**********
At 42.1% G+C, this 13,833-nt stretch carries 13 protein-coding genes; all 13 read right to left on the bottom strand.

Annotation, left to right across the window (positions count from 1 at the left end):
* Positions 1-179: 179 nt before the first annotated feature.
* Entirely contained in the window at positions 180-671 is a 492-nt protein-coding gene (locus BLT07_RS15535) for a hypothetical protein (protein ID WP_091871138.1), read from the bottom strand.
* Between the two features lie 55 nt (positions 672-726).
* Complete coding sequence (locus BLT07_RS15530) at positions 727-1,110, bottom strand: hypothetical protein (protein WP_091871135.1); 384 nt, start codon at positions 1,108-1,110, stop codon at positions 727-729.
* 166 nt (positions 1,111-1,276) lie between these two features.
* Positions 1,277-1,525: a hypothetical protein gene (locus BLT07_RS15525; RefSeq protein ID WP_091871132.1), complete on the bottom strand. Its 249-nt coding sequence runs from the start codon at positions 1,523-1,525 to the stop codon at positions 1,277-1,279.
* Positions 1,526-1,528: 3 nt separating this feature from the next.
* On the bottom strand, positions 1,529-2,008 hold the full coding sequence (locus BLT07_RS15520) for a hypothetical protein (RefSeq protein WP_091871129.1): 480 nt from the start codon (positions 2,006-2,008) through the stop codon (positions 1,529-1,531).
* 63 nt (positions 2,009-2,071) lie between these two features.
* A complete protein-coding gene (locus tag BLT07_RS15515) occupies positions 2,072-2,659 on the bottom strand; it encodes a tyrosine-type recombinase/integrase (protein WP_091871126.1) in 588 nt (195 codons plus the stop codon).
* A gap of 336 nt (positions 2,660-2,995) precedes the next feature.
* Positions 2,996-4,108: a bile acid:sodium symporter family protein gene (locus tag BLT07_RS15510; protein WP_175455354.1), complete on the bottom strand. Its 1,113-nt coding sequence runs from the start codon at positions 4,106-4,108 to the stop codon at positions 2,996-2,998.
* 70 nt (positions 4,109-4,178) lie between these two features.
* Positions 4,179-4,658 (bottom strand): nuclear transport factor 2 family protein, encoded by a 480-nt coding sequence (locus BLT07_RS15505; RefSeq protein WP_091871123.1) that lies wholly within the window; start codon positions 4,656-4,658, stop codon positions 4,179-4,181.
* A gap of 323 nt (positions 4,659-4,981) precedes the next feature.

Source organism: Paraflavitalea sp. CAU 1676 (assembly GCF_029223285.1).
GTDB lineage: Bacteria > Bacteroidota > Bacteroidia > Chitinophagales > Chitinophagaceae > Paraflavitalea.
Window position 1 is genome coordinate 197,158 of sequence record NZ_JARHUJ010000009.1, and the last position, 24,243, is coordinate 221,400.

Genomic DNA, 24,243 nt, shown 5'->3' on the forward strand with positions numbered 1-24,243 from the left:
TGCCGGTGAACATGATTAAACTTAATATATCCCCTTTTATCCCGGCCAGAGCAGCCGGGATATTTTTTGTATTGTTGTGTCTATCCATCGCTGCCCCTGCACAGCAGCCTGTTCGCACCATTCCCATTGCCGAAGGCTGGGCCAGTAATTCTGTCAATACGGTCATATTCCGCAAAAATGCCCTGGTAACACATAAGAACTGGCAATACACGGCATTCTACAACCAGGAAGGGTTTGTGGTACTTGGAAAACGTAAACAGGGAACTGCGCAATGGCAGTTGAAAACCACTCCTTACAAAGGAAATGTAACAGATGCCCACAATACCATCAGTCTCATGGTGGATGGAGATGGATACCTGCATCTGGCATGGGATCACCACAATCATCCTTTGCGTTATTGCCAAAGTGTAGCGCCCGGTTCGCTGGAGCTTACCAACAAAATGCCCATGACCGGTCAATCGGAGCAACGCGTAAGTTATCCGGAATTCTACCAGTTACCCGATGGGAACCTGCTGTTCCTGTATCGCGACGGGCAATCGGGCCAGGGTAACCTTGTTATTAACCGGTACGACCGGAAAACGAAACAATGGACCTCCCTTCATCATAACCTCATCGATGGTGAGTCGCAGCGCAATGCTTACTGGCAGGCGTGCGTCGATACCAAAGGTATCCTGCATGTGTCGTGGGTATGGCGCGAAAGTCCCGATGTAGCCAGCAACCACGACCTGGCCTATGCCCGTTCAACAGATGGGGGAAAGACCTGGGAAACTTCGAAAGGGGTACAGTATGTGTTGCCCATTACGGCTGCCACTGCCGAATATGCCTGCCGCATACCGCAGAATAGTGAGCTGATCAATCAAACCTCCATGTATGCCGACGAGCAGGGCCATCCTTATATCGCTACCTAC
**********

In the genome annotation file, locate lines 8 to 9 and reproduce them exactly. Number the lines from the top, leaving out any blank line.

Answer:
* Positions 1,277-1,525: a hypothetical protein gene (locus BLT07_RS15525; RefSeq protein ID WP_091871132.1), complete on the bottom strand. Its 249-nt coding sequence runs from the start codon at positions 1,523-1,525 to the stop codon at positions 1,277-1,279.
* Positions 1,526-1,528: 3 nt separating this feature from the next.